05 October 2013
The Creature of His Own Creations
The justice of a nation's claim to be regarded as civilized seems to depend mainly upon the degree in which Art has triumphed over Nature. Civilization is the influence of Art, and not Nature, on Man. He mingles his own will with the unchanged essences around him, and becomes in his turn the creature of his own creations.
The end of Life is education. An education is good or bad according to the disposition or frame of mind it induces. If it tend to cherish and develop the religious sentiment, — continuously to remind man of his mysterious relation to God and Nature, — and to exalt him above the toil and drudgery of this matter-of-fact world, it is good.
Civilization we think not only does not accomplish this, but is directly adverse to it. The civilized man is the slave of Matter. Art paves the earth, lest he may soil the soles of his feet; it builds walls that he may not see the Heavens; year in, year out, the sun rises in vain to him; the rain falls and the wind blows, but they do not reach him. From his wigwam of brick and mortar he praises his Maker for the genial warmth of a sun he never saw, or the fruitfulness of an earth he disdains to tread upon. Who says that this is not mockery? So much for the influence of Art.
Our rude forefathers took liberal and enlarged views of things, — rarely narrow or partial. They surren- dered up themselves wholly to Nature; to contemplate her was a part of their daily food. Was she stupendous? so were their conceptions. The inhabitant of a mountain can hardly be brought to use a microscope; he is accustomed to embrace empires in a single glance. Nature is continually exerting a moral influence over man; she accommodates herself to the soul of man. Hence his conceptions are as gigantic as her mountains. We may see an instance of this if we will but turn our eyes to the strongholds of Liberty, — Scotland, Switzerland and Wales. What more stupendous can Art contrive than the Alps? What more sublime than the thunder among the hills? The savage is far-sighted; his eye, like the Poet's,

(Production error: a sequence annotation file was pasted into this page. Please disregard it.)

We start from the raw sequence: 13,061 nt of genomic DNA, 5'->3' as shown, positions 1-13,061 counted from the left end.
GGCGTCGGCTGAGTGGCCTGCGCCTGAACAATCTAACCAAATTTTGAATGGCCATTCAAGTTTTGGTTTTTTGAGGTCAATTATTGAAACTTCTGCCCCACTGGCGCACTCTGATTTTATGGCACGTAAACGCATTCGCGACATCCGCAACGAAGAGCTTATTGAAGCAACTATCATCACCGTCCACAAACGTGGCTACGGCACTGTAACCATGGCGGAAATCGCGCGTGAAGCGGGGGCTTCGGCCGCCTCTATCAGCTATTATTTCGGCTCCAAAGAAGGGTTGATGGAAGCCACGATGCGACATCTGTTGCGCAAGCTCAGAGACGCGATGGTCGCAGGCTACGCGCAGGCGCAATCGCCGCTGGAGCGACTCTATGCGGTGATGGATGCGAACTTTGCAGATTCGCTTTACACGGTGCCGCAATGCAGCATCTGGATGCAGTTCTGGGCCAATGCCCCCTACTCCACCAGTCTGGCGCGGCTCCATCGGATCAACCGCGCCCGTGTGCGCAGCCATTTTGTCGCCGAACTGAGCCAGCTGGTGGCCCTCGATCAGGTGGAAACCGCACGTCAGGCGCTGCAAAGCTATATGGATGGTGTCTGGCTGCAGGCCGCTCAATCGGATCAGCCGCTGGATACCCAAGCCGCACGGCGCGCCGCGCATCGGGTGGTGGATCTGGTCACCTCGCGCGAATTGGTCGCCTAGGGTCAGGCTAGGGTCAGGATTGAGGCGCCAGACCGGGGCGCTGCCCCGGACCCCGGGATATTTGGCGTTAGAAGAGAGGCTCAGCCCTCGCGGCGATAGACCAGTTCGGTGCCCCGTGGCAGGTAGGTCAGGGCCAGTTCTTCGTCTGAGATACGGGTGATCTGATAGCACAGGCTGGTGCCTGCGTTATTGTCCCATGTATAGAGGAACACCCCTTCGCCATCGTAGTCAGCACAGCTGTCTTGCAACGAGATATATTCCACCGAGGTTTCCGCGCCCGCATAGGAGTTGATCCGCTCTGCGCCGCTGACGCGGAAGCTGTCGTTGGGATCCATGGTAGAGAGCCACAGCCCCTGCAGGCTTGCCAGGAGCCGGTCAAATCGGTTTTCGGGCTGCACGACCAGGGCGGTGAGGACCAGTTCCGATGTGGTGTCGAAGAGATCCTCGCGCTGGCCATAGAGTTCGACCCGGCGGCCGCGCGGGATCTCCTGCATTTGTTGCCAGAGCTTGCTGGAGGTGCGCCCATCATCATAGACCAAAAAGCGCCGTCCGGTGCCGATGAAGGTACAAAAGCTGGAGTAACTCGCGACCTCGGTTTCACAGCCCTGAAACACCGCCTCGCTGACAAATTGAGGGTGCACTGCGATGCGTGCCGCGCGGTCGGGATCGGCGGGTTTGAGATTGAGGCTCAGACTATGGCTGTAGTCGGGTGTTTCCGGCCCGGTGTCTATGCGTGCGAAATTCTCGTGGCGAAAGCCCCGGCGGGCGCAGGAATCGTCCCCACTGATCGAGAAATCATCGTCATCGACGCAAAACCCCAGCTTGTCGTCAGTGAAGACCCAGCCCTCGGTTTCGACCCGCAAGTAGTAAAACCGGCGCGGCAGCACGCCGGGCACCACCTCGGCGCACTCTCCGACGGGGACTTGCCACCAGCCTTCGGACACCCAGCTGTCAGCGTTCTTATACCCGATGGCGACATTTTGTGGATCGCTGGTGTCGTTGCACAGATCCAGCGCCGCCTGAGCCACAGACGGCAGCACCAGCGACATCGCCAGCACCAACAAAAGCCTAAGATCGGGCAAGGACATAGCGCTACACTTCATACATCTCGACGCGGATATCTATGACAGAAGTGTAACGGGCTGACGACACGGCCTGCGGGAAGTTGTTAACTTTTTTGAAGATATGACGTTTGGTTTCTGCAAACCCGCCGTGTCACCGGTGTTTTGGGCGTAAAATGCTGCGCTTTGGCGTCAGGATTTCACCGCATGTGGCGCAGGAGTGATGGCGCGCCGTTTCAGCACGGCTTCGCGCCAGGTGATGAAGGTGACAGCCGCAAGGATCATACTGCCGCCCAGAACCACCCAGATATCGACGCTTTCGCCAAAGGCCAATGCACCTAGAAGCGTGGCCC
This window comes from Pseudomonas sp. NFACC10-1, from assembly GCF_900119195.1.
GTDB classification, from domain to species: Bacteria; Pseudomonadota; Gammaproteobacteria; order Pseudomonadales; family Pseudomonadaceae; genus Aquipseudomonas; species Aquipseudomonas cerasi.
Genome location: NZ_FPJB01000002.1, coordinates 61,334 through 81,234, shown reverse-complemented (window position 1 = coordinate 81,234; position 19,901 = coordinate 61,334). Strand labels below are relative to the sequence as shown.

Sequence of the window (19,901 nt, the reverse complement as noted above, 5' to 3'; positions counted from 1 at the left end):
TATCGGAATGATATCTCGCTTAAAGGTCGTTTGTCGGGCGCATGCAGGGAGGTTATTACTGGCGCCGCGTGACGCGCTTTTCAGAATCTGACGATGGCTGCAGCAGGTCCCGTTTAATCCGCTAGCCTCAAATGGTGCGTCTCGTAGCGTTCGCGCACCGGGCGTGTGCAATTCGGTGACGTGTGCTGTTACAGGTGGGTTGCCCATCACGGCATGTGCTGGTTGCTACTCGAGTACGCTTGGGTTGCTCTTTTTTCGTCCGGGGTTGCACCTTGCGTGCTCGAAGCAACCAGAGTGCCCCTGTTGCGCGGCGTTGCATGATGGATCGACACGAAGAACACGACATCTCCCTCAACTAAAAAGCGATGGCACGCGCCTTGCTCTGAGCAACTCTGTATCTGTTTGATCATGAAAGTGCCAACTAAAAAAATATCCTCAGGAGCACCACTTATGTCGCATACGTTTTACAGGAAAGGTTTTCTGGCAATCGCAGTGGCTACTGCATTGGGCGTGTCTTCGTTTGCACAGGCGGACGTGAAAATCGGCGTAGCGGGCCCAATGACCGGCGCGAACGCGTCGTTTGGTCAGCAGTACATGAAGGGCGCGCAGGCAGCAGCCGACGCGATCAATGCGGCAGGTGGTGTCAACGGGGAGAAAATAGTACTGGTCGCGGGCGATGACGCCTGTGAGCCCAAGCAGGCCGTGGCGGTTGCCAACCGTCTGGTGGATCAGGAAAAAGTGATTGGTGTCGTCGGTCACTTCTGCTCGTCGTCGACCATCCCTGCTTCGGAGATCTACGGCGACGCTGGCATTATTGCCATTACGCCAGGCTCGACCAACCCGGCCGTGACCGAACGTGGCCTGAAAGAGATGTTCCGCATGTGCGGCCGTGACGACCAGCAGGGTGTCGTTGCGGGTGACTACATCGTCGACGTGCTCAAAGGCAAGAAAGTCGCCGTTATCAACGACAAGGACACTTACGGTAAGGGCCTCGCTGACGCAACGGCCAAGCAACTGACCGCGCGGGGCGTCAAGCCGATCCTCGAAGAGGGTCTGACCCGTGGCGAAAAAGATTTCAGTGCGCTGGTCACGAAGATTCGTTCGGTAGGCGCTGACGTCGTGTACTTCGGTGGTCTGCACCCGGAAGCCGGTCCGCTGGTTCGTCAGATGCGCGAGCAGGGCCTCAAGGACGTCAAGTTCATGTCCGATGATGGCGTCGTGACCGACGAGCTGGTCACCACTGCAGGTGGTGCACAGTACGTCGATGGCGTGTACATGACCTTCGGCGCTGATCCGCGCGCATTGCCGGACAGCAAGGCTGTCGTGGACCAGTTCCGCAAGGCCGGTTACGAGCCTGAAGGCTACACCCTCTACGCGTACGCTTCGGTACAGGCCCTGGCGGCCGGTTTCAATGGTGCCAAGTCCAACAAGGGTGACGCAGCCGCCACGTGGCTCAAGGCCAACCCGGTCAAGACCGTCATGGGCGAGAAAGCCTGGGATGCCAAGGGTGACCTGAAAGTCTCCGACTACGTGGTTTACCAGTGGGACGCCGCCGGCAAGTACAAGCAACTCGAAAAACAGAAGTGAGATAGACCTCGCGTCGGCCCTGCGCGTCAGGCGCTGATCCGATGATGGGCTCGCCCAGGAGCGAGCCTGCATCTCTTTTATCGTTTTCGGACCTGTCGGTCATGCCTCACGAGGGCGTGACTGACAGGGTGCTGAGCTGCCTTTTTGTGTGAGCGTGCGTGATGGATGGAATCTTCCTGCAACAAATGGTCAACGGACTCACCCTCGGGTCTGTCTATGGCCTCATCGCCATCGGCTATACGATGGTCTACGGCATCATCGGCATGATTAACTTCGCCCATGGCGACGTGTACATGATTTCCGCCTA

"Doth glance from Heaven to Earth, from Earth to Heaven."
He looks far into futurity, wandering as familiarly through the Land of Spirits, as the civilized man through his woodlot or pleasure-grounds. His life is practical poetry, a perfect epic. The earth is his hunting-ground; he lives summers and winters; the sun is his time-piece, — he journeys to its rising or its setting; to the abode of Winter, or the land whence Summer comes. He never listens to the thunder but he is re-minded of the Great Spirit, — it is his voice. To him the lightning is less terrible than it is sublime; the rainbow less beautiful than it is wonderful; the sun less warm than it is glorious.
The savage dies and is buried; he sleeps with his forefathers, and before many winters his dust returns to dust again, and his body is mingled with the elements. The civilized man can scarce sleep even in his grave. Not even there are the weary at rest, nor do the wicked cease from troubling. What with the hammering of stone, and the grating of bolts, the worms themselves are wellnigh deceived. Art rears his monument. Learning contributes his epitaph, and Interest adds the "Carey fecit" as a salutary check upon the unearthly emotions which a perusal might otherwise excite.
A nation may be ever so civilized, and yet lack wisdom. Wisdom is the result of education; and education being the bringing-out or development of that which is in man, by contact with the Not-me, — that is by Life, — is far surer in the hands of Nature than of Art.
The savage may be, and often is a sage. Our Indian is more of a man than the inhabitant of a city. He lives as a man, he thinks as a man, he dies as a man. The latter, it is true, is learned. Learning is Art's creature, but it is not essential to the perfect man; it cannot educate. A man may spend days in the study of a single species of animalculoe, invisible to the naked eye, and thus become the founder of a new branch of science, — without having advanced the great objects for which life was given him, at all. The naturalist, the chemist, the mechanist is no more a man for all his learning. Life is still as short as ever, death as inevitable, and the heavens as far off.
HDT--College Composition: "The Mark or Standard by which a Nation is judged to be Barbarous or Civilized. Barbarities of Civilized States." Reproduced in The Life of Henry David Thoreau by F. B. Sanborn, 1917.